And don't worry if you didn't score a ticket to the black-tie affair, which reportedly started at $25,000.
Although the event isn't televised and has a strict no-media policy (No fair!), you can still get in on the fashion fun by stalking Vogue magazine's Instagram feed, which will be streaming live.
"Good Morning America" will also be tweeting up-to-the-minute updates of the best red carpet looks beginning at 6:30 p.m. Eastern.
This year's theme is "Heavenly Bodies: Fashion and the Catholic Imagination," in which designers will show off how Catholicism has influenced fashion throughout the ages. The actual exhibit opens May 10 inside The Met Fifth Avenue and The Met Cloisters.
But on Monday, fashion lovers can expect updated papal robes, gowns inspired by the inside of Byzantine churches, and even red carpet gowns paying homage to The Vatican and the Sistine Chapel.
“Fashion and religion have long been intertwined, mutually inspiring and informing one another,” said curator Andrew Bolton in a statement on The Met's website. “Although this relationship has been complex and sometimes contested, it has produced some of the most inventive and innovative creations in the history of fashion.”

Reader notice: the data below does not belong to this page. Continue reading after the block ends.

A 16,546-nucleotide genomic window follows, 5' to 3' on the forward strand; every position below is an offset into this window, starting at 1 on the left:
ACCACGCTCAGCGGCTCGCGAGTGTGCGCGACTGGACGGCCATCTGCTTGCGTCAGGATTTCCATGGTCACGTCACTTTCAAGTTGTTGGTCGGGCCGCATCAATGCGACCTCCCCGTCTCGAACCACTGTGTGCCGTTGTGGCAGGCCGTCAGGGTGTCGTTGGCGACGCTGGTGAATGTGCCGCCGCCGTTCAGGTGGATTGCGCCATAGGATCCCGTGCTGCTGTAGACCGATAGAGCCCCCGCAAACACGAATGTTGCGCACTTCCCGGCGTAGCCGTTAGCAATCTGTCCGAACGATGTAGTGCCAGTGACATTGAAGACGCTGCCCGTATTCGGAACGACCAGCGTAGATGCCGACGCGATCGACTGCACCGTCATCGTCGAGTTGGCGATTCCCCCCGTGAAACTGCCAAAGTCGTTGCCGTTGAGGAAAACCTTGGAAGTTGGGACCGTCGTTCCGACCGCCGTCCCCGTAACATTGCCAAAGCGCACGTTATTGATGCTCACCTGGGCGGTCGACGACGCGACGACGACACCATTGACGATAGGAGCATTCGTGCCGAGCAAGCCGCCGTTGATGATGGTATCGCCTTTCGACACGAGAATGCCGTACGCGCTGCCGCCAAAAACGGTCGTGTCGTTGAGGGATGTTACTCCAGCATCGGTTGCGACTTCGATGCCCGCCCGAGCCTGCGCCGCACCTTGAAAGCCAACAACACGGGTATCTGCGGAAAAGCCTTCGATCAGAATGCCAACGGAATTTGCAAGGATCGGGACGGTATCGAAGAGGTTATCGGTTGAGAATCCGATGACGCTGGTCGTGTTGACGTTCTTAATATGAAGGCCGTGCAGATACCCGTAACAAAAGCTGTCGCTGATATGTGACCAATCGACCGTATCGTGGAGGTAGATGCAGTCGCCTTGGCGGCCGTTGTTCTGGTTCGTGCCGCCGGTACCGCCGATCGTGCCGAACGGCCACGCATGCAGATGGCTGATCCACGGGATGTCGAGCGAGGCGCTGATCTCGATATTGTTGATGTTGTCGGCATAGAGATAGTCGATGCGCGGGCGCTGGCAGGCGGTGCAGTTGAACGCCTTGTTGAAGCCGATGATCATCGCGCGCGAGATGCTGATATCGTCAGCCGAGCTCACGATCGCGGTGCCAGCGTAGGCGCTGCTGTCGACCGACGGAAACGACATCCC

The designers featured in the actual exhibit, which is on display until October 8, may give a hint of which designers you can expect to see on the red carpeted stairs Monday.
And the Gala isn't shying away from controversy. The museum is aware that this year's theme may upset the religious community.
"While some practicing Catholics might perceive certain fashions shown as indelicate or even offensive, and other Catholics and non-Catholics alike may be concerned that fashion is an unfitting and unseemly medium by which to convey ideas or reflect imagery related to the sacred and the divine, dress is fundamental to any discussion about religion," Bolton wrote in a blog post.
The museum curator added, "Although some might regard fashion as a frivolous pursuit far removed from the sanctity of religion, most of the vestments worn by the secular clergy and religious orders of the Catholic Church actually have their origins in secular dress."